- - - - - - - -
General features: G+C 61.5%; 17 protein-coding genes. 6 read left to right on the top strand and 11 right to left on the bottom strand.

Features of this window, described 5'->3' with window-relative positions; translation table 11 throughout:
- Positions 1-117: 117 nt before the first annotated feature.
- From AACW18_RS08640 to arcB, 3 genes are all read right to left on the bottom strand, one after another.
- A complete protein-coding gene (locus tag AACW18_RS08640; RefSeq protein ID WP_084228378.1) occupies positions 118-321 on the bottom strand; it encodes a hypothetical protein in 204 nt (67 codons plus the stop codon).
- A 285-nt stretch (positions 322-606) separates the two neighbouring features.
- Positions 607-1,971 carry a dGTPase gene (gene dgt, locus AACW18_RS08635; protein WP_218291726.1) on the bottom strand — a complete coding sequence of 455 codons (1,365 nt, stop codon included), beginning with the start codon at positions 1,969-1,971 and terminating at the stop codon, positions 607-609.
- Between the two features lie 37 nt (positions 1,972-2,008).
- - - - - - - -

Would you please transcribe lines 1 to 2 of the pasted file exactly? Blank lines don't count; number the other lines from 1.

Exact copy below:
General features: G+C 61.5%; 17 protein-coding genes. 6 read left to right on the top strand and 11 right to left on the bottom strand.

Features of this window, described 5'->3' with window-relative positions; translation table 11 throughout: